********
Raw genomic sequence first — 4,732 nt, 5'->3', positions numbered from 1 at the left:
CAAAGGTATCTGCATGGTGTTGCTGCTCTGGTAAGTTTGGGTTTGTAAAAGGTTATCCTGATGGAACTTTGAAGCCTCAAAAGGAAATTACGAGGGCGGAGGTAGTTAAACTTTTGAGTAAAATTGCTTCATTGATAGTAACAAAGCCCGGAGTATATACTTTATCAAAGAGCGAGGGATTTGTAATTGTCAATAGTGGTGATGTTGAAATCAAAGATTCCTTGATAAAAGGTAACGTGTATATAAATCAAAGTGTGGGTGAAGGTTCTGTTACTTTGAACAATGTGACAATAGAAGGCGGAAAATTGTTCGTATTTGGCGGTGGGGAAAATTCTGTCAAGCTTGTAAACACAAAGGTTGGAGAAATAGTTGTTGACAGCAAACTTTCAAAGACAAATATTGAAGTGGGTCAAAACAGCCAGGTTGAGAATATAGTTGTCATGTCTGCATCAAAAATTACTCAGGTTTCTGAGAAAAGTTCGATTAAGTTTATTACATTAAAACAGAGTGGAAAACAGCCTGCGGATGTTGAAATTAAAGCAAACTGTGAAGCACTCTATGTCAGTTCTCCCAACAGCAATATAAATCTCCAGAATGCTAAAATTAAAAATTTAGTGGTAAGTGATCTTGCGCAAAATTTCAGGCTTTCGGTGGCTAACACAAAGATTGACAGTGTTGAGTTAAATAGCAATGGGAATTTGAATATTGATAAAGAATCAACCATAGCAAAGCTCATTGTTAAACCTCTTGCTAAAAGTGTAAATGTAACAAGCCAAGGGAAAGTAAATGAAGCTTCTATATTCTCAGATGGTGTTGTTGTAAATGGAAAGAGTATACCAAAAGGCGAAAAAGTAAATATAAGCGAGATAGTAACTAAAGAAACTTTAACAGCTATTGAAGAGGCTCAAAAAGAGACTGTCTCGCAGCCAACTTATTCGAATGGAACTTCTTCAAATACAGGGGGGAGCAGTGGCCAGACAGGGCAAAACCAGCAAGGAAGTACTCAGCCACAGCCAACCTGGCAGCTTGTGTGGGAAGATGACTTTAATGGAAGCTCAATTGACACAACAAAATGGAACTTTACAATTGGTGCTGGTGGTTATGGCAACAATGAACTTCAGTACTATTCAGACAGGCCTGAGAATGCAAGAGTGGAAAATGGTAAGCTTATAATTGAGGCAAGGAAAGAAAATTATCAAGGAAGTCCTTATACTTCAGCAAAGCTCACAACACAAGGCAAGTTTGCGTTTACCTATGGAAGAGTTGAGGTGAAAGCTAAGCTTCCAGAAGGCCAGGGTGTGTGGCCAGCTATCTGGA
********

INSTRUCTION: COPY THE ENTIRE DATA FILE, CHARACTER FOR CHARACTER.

Raw genomic sequence first — 4,732 nt, 5'->3', positions numbered from 1 at the left:
CAAAGGTATCTGCATGGTGTTGCTGCTCTGGTAAGTTTGGGTTTGTAAAAGGTTATCCTGATGGAACTTTGAAGCCTCAAAAGGAAATTACGAGGGCGGAGGTAGTTAAACTTTTGAGTAAAATTGCTTCATTGATAGTAACAAAGCCCGGAGTATATACTTTATCAAAGAGCGAGGGATTTGTAATTGTCAATAGTGGTGATGTTGAAATCAAAGATTCCTTGATAAAAGGTAACGTGTATATAAATCAAAGTGTGGGTGAAGGTTCTGTTACTTTGAACAATGTGACAATAGAAGGCGGAAAATTGTTCGTATTTGGCGGTGGGGAAAATTCTGTCAAGCTTGTAAACACAAAGGTTGGAGAAATAGTTGTTGACAGCAAACTTTCAAAGACAAATATTGAAGTGGGTCAAAACAGCCAGGTTGAGAATATAGTTGTCATGTCTGCATCAAAAATTACTCAGGTTTCTGAGAAAAGTTCGATTAAGTTTATTACATTAAAACAGAGTGGAAAACAGCCTGCGGATGTTGAAATTAAAGCAAACTGTGAAGCACTCTATGTCAGTTCTCCCAACAGCAATATAAATCTCCAGAATGCTAAAATTAAAAATTTAGTGGTAAGTGATCTTGCGCAAAATTTCAGGCTTTCGGTGGCTAACACAAAGATTGACAGTGTTGAGTTAAATAGCAATGGGAATTTGAATATTGATAAAGAATCAACCATAGCAAAGCTCATTGTTAAACCTCTTGCTAAAAGTGTAAATGTAACAAGCCAAGGGAAAGTAAATGAAGCTTCTATATTCTCAGATGGTGTTGTTGTAAATGGAAAGAGTATACCAAAAGGCGAAAAAGTAAATATAAGCGAGATAGTAACTAAAGAAACTTTAACAGCTATTGAAGAGGCTCAAAAAGAGACTGTCTCGCAGCCAACTTATTCGAATGGAACTTCTTCAAATACAGGGGGGAGCAGTGGCCAGACAGGGCAAAACCAGCAAGGAAGTACTCAGCCACAGCCAACCTGGCAGCTTGTGTGGGAAGATGACTTTAATGGAAGCTCAATTGACACAACAAAATGGAACTTTACAATTGGTGCTGGTGGTTATGGCAACAATGAACTTCAGTACTATTCAGACAGGCCTGAGAATGCAAGAGTGGAAAATGGTAAGCTTATAATTGAGGCAAGGAAAGAAAATTATCAAGGAAGTCCTTATACTTCAGCAAAGCTCACAACACAAGGCAAGTTTGCGTTTACCTATGGAAGAGTTGAGGTGAAAGCTAAGCTTCCAGAAGGCCAGGGTGTGTGGCCAGCTATCTGGA